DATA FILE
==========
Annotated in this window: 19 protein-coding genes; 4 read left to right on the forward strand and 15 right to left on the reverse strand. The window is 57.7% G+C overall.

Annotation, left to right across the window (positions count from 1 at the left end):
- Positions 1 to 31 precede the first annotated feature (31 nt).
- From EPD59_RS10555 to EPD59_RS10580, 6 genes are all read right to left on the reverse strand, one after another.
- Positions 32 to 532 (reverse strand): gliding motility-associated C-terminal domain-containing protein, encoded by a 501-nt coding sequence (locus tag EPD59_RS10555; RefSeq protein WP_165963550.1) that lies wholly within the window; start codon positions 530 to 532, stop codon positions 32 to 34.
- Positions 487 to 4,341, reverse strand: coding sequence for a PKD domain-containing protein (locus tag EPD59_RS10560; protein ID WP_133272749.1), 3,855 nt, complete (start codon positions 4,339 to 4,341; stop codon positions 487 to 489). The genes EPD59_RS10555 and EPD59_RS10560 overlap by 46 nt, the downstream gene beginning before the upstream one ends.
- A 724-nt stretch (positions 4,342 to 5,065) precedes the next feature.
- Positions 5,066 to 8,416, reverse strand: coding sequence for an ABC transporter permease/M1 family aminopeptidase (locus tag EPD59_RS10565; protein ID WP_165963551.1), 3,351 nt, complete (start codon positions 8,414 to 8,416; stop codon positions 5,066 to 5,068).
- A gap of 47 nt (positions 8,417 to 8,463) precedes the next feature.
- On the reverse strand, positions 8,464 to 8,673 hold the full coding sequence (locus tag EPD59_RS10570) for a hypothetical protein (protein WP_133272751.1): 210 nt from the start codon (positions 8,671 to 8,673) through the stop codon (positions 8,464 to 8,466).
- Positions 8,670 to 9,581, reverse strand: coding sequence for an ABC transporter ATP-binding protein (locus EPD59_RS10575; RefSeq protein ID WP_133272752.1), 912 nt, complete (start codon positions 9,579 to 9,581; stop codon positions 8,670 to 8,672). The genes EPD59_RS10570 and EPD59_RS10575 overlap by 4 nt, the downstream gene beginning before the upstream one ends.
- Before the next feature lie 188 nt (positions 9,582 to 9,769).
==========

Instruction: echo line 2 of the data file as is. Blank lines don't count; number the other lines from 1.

Annotation, left to right across the window (positions count from 1 at the left end):